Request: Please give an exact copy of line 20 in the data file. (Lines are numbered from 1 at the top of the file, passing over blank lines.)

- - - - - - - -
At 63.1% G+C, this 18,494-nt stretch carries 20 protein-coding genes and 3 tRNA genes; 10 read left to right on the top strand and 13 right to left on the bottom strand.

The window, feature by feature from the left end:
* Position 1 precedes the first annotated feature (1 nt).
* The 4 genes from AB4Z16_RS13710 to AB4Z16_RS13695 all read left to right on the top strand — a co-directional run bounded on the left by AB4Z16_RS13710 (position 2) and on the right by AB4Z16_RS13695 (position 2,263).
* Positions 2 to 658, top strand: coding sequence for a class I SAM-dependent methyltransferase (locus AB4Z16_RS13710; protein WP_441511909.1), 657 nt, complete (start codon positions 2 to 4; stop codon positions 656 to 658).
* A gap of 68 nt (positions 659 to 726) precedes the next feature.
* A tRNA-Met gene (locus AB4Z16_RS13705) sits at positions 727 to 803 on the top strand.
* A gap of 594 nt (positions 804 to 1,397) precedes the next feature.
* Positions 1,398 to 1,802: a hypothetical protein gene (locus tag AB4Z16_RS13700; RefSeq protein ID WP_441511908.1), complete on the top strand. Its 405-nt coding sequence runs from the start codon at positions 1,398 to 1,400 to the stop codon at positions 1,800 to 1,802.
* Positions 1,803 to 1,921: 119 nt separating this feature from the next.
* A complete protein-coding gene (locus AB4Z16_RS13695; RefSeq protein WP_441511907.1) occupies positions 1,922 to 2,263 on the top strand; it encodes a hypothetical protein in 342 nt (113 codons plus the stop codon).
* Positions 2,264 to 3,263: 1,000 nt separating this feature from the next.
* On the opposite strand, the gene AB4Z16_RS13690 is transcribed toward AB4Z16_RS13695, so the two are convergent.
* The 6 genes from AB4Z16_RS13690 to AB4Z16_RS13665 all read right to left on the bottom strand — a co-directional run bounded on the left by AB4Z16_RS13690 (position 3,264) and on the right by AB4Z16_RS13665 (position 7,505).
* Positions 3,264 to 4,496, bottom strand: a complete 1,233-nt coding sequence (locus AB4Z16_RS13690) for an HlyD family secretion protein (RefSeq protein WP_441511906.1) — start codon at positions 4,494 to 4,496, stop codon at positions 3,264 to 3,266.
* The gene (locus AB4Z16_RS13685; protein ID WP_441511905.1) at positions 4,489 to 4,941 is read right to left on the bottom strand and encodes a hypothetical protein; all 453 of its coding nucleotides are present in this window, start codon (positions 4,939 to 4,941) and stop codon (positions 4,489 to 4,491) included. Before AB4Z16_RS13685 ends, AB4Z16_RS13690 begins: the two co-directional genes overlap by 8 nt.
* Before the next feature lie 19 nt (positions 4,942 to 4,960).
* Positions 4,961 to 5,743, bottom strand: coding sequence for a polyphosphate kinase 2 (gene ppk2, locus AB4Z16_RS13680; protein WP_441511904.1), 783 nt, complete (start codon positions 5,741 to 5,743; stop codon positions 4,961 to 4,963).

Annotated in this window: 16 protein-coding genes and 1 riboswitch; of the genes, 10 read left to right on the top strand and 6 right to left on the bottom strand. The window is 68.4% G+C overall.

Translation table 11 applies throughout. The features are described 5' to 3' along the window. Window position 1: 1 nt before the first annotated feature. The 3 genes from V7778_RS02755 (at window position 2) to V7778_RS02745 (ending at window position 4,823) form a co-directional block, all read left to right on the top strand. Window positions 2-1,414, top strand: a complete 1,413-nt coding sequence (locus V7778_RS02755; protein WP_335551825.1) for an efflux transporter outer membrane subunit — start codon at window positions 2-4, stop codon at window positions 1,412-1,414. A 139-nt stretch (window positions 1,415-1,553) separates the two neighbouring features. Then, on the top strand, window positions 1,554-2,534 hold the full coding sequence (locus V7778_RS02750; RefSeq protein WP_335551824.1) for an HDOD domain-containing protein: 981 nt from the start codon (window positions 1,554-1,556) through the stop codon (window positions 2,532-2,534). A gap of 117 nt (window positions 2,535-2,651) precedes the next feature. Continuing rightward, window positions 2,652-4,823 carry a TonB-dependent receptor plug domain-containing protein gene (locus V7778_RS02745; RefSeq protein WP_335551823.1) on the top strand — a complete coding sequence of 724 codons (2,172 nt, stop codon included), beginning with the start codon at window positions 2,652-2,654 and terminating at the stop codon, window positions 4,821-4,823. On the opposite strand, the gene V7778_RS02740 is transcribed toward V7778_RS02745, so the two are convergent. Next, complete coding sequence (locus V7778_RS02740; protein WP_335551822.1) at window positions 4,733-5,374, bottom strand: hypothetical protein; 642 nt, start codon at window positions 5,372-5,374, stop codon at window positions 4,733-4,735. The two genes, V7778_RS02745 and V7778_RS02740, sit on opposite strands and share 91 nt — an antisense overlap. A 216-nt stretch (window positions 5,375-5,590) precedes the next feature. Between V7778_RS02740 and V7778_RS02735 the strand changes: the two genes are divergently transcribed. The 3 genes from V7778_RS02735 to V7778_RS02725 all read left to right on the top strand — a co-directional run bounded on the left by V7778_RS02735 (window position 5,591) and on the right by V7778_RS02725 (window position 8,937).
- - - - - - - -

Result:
Translation table 11 applies throughout. The features are described 5' to 3' along the window. Window position 1: 1 nt before the first annotated feature. The 3 genes from V7778_RS02755 (at window position 2) to V7778_RS02745 (ending at window position 4,823) form a co-directional block, all read left to right on the top strand. Window positions 2-1,414, top strand: a complete 1,413-nt coding sequence (locus V7778_RS02755; protein WP_335551825.1) for an efflux transporter outer membrane subunit — start codon at window positions 2-4, stop codon at window positions 1,412-1,414. A 139-nt stretch (window positions 1,415-1,553) separates the two neighbouring features. Then, on the top strand, window positions 1,554-2,534 hold the full coding sequence (locus V7778_RS02750; RefSeq protein WP_335551824.1) for an HDOD domain-containing protein: 981 nt from the start codon (window positions 1,554-1,556) through the stop codon (window positions 2,532-2,534). A gap of 117 nt (window positions 2,535-2,651) precedes the next feature. Continuing rightward, window positions 2,652-4,823 carry a TonB-dependent receptor plug domain-containing protein gene (locus V7778_RS02745; RefSeq protein WP_335551823.1) on the top strand — a complete coding sequence of 724 codons (2,172 nt, stop codon included), beginning with the start codon at window positions 2,652-2,654 and terminating at the stop codon, window positions 4,821-4,823. On the opposite strand, the gene V7778_RS02740 is transcribed toward V7778_RS02745, so the two are convergent. Next, complete coding sequence (locus V7778_RS02740; protein WP_335551822.1) at window positions 4,733-5,374, bottom strand: hypothetical protein; 642 nt, start codon at window positions 5,372-5,374, stop codon at window positions 4,733-4,735. The two genes, V7778_RS02745 and V7778_RS02740, sit on opposite strands and share 91 nt — an antisense overlap. A 216-nt stretch (window positions 5,375-5,590) precedes the next feature. Between V7778_RS02740 and V7778_RS02735 the strand changes: the two genes are divergently transcribed. The 3 genes from V7778_RS02735 to V7778_RS02725 all read left to right on the top strand — a co-directional run bounded on the left by V7778_RS02735 (window position 5,591) and on the right by V7778_RS02725 (window position 8,937).